Without a doubt the visit to Kakadu has been one of the Roaming Rowes favourite places so far. The culture and feeling one gets from here is second to none.
Nowadays you can find many joint managed world heritage and UNESCO listed sites. By joint managed I mean National Parks and governmental authorities working with the traditional land owners to maintain country. Kakadu is special in this respect, as it is where joint management was born in the world; that’s right it was first developed right here in Kakadu.
As Australians, we are so proud at how far we have advanced as a modernised western culture and all the benefits that come with that. It sure is great to have major infrastructure like roads, electricity, water, shopping centres and DO NOT take that for granted. In saying that, the Roaming Rowes are most proud of the Aboriginal culture that exists here and around the traps. The Aboriginal culture is the longest running continual living culture ANYWHERE in the world. To emphasise this a little further consider this; Aboriginal people or Bininj / Mungguy as they prefer to be called here, have been living in this region for tens of thousands of years. The spiritual connection of Bininj with the land is internationally recognised in the Global World heritage listing.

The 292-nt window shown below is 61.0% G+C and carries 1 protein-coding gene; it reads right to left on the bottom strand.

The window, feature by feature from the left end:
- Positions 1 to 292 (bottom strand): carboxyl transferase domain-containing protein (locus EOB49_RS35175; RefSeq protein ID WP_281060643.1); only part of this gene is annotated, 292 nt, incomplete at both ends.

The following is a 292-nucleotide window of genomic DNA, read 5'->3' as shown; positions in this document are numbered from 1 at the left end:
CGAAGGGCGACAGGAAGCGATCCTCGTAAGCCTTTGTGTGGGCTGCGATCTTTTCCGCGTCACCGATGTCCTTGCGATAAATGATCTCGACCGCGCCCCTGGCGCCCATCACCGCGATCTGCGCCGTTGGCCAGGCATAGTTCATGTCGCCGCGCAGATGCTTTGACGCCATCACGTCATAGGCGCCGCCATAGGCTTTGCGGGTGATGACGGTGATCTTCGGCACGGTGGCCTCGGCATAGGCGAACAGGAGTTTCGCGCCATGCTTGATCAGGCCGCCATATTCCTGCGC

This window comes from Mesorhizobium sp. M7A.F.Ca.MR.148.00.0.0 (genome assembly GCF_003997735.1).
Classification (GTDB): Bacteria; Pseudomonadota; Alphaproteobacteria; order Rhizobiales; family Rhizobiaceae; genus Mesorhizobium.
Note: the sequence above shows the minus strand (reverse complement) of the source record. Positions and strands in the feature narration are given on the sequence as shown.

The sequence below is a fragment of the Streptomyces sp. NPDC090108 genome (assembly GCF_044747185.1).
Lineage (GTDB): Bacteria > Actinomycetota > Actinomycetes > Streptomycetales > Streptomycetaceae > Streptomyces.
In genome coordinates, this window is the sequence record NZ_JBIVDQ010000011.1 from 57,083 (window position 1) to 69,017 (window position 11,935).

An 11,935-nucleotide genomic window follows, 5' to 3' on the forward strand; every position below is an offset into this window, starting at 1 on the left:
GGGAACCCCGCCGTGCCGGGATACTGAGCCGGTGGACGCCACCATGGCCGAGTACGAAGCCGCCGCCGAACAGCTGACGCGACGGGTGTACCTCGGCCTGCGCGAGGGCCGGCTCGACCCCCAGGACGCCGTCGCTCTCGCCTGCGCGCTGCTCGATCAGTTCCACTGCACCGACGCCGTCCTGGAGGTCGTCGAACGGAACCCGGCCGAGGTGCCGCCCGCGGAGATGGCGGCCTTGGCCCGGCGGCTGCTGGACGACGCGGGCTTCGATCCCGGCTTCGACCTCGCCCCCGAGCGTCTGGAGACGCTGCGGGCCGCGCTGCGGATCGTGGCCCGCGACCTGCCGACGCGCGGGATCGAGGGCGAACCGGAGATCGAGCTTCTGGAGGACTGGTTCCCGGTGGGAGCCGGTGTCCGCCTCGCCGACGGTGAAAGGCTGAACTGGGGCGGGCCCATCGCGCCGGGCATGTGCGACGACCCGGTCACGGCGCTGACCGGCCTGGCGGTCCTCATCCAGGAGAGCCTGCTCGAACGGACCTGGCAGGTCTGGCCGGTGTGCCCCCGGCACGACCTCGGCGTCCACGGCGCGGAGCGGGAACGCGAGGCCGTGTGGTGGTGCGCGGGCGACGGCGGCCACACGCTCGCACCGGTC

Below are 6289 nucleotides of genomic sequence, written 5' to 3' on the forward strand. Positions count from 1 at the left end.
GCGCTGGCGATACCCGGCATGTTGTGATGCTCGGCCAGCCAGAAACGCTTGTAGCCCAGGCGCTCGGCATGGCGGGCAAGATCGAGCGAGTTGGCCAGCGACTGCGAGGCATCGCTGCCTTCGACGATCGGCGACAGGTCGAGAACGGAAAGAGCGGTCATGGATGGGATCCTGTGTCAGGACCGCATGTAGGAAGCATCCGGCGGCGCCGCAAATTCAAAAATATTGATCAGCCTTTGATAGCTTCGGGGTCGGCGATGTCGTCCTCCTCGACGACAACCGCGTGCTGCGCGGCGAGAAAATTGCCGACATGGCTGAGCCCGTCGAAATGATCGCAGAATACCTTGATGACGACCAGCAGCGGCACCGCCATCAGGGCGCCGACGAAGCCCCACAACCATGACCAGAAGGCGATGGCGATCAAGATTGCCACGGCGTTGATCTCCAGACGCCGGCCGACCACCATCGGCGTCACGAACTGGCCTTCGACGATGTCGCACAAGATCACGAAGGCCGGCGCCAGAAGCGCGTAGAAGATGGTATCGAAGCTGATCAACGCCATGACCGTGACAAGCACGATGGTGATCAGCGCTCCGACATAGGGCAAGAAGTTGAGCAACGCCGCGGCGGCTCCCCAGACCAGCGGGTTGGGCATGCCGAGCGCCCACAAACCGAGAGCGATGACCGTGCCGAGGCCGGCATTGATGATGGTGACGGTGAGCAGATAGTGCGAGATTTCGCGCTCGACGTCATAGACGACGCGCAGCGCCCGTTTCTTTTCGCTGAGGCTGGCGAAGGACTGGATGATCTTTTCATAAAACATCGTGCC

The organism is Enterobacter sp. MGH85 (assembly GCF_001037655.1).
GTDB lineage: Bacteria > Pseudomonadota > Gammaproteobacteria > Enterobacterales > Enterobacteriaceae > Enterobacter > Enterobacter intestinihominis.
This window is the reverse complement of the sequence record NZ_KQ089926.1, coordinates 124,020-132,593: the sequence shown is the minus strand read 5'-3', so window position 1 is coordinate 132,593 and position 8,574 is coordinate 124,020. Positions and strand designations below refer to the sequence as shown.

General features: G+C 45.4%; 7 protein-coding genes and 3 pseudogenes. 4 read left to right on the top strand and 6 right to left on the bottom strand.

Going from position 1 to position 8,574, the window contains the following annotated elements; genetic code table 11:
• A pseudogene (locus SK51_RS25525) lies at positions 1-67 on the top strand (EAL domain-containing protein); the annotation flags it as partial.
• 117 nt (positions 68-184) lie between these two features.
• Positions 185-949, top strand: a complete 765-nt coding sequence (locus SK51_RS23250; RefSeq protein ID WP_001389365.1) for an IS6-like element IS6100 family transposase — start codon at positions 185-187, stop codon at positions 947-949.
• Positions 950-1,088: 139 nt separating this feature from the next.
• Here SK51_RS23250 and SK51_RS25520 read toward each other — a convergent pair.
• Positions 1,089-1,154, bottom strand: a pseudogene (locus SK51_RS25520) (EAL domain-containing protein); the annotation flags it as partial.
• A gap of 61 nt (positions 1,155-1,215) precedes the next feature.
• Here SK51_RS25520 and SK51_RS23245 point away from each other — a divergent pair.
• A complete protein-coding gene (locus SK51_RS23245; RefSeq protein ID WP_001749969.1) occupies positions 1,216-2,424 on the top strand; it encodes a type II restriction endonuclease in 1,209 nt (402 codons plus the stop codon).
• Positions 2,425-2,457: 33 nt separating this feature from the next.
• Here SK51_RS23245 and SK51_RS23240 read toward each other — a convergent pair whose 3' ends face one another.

Let’s now put this into perspective by looking at our modern calendar; it’s the year 2015 this number is based on a nice christian fellow spending a stint on earth, So that’s about 2000 odd years right? Go back around 5000 years and you have Egyptians; they did some pretty impressive funky feats before entering a period of slow decline. Ok; so just to recap go back thousands of years and we can see some impressive cultures…. the Aboriginal culture is not in units of thousands, but instead tens of thousands. Here is the kicker, where other cultures have declined and died out the Aboriginal culture is very much alive and continuing here, you can see it, but more you can feel it. It’s our belief, as a nation we should be proud of the continuing Aboriginal culture, protect it and indeed embrace it.
Continue reading our Kakadu adventures in the links below: